In the last two in-state rivalry matchups, Mel Tucker has emerged victorious, but on Saturday, Michigan hopes to end that streak. Julia Schachinger/Daily. Buy this photo.

From the outside, this game may seem innocuous.

Michigan, the No. 4 team in the nation and a program with national title aspirations, will host a 3-4 Michigan State team that is as inconsistent as it is flawed. A three-touchdown spread in favor of the Wolverines and the Spartans’ lack of success this season would tell you that you might not even need to watch the second half.

But look at this game — at this rivalry — up close, and you’ll see much more.

Michigan State coach Mel Tucker is keenly aware of that fact.

“When it’s in-state, it’s different,” Tucker told reporters Monday. “You’re fighting over the same recruits. … It’s bragging rights, it’s something you talk about every single day. There’s not a day that has gone by since I’ve been here that it hasn’t come up. When you’re in close proximity like that, I think it just adds to the intensity of it.”

Tucker has flourished so far in regard to this rivalry. In his first two years as Michigan State’s coach, he has faced Michigan twice as an underdog, and twice his team has emerged victorious.

Back in February 2020, it seemed improbable for that to be the case.

The program that Tucker inherited was in disarray. The Spartans hadn’t touched the top 30 in recruiting rankings since 2016, they were coming off of a 6-6 season, had lost two straight to their rival and were embarrassed the year prior in Ann Arbor, 44-10.

But unwavering, Tucker saw something others didn’t.

“This is the right time for me to be here,” Tucker said back on Feb. 12, 2020. “That’s really what it comes down to. The commitment is here, the resources are here, the want-to, the leadership is here. Everything is here. Everything we need is here right now to get done what we need to get done.”

Now, just two years after that, and even in spite of a down year for Michigan State, glimpses of what he saw are visible.

Tucker’s rebranding of the Spartans came at the perfect time. Keep choppin’, Tuck comin’, the Woodshed — they’re all sayings adding to the common identity shared amongst the Green and White faithful.

After taking over for former coach Mark Dantonio, Tucker has already instilled a culture at Michigan State that embodies the program that Dantonio built in East Lansing. And if you want to see results, again, just look at the rivalry’s recent results.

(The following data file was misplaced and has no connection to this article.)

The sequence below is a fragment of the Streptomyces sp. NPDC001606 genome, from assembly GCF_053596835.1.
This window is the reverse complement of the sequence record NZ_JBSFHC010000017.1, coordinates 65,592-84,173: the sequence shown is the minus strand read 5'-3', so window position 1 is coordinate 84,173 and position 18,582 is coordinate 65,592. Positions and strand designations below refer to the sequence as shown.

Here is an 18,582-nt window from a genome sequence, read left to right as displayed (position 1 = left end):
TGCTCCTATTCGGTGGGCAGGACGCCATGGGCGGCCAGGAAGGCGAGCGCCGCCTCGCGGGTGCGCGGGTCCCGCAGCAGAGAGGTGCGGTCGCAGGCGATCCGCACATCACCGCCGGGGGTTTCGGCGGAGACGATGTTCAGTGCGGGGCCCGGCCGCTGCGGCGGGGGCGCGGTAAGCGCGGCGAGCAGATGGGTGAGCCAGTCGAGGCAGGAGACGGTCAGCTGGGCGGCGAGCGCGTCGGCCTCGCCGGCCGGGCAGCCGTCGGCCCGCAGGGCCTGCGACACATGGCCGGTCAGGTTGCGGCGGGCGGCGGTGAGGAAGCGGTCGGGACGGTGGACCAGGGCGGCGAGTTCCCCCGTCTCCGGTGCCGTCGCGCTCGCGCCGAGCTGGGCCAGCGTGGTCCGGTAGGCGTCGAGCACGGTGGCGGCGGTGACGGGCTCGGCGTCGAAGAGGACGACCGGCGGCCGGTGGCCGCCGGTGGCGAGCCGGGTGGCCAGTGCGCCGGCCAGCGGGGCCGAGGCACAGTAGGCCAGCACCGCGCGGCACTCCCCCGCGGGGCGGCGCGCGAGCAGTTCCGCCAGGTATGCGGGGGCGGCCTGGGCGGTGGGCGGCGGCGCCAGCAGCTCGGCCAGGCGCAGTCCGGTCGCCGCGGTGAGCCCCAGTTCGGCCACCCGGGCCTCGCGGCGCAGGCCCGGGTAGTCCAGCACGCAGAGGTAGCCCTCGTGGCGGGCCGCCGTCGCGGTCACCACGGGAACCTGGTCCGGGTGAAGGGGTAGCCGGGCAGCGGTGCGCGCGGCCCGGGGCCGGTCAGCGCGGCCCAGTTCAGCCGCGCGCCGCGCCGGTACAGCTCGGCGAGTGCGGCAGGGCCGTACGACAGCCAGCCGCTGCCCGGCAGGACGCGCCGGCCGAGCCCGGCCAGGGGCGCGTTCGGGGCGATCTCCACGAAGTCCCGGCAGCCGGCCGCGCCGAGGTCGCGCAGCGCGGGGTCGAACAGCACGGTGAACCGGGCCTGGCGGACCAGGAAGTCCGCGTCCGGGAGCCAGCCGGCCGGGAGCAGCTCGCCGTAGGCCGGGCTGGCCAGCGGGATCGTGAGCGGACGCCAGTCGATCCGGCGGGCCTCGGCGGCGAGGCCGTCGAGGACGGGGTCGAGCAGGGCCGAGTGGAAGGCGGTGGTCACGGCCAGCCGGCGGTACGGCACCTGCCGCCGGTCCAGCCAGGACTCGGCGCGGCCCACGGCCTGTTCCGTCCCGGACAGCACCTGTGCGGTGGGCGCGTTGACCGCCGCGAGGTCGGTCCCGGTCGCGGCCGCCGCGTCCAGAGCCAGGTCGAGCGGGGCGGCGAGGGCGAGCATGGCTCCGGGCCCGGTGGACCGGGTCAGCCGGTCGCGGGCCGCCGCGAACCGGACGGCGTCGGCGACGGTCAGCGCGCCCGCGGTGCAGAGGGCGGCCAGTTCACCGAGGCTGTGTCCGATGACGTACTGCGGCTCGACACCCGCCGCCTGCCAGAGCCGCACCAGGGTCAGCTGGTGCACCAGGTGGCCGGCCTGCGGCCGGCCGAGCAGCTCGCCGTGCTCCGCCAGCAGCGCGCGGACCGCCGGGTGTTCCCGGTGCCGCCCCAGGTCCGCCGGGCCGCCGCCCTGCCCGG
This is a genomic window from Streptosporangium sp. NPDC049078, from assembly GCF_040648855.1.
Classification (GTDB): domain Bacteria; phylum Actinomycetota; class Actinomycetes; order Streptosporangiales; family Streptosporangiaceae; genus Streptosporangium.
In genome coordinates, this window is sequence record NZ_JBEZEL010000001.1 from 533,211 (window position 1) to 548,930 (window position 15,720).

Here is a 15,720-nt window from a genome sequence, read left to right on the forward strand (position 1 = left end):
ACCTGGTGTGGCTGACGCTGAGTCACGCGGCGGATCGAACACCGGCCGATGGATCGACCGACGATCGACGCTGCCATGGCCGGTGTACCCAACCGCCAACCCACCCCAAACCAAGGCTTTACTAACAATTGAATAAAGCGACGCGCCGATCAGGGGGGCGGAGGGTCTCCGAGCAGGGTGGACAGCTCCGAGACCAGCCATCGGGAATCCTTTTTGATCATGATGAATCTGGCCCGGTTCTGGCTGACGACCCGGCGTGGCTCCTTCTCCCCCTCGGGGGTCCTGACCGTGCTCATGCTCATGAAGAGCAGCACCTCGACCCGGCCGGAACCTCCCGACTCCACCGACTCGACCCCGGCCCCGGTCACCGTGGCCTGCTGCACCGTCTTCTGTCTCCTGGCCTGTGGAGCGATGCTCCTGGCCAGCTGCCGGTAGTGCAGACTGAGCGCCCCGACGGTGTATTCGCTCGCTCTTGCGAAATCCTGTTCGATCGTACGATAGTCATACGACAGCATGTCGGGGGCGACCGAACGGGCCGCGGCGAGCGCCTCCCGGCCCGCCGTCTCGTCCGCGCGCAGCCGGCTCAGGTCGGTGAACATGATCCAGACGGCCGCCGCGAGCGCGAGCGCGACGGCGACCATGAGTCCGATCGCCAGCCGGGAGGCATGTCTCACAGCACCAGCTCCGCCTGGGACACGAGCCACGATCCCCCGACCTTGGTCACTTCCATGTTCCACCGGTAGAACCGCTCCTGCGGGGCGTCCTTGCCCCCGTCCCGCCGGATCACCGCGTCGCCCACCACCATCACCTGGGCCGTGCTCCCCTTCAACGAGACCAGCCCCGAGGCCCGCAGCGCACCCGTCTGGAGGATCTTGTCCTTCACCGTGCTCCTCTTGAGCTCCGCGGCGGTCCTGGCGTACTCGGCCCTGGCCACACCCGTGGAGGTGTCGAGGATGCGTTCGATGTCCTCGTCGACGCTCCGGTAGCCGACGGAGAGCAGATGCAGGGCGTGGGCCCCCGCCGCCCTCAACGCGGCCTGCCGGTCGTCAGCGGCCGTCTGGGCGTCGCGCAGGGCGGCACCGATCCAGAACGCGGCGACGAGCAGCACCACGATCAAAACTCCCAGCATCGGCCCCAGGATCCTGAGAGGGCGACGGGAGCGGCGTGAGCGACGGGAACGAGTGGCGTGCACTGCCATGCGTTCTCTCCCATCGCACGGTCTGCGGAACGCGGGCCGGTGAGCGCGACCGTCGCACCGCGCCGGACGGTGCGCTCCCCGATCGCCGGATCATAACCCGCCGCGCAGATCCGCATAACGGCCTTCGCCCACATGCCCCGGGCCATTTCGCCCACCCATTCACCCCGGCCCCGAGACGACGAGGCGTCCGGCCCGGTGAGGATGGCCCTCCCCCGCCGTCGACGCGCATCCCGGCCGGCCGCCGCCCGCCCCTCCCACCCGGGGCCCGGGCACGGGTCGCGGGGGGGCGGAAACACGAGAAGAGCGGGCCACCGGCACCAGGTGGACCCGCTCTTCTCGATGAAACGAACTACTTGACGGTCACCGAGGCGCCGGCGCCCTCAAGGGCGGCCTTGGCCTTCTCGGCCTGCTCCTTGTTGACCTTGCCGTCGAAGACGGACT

Less than a year into Tucker’s tenure, he brought a heavy underdog Spartan squad into a cavernous Big House during the COVID-19 season and emerged with Paul Bunyan in tow. 

He has yet to relinquish the trophy.

While Michigan and Michigan State appear — at least on paper — to be heading in completely opposite directions this year, when they take the field on Saturday night, that’s not quite the full picture.

This game — this rivalry — has so many more moving parts than what’s visible to the outside eye. As Tucker mentioned, there are tremendous recruiting implications for the game. These two schools, just 60 or so miles apart, vye for many of the same recruits. As Tucker tries to hoist his program into the upper echelon of college football and as Michigan coach Jim Harbaugh tries to retain his program’s momentum, its clear how their two goals are conflicting:

They both need the best recruits in the state of Michigan.

“Everyone wants to see the rivalry games, right?” Michigan wide receivers coach Ron Bellamy said. “You want to see what you’re doing, who has bragging rights in the state. And for us — this particular week — they want to see how you respond to this. 

“Kids are definitely tuned in and I know we have some big-time kids coming to town for this matchup all over the country. So it definitely shows the importance of this rivalry, something that we take very seriously.”

The Wolverines have so much on the line. With a win, they impress the recruits that are visiting — including coveted five-star quarterback Jadyn Davis. With a loss, though, under these circumstances, the repercussions are severe.

For Michigan, at least. But for Tucker, an upset win at that? Trust could be restored in his plan.

That’s what’s on the line in this game. It won’t just define the two team’s seasons, it will impact the rivalry for years to come.

Even though Michigan State hasn’t impressed this season, Tucker has earned his money — a lot of it, at that — through excelling in this rivalry. Regardless of this year’s record, he can salvage his team’s season with another win in the Big House on Saturday.

Tucker is trying to put his program into ascension mode, and the way to kickstart that is with an upset win this weekend. On the other side, Harbaugh is trying to build upon his team’s momentum and prove that he can win in the rivalry.

One has to give, right?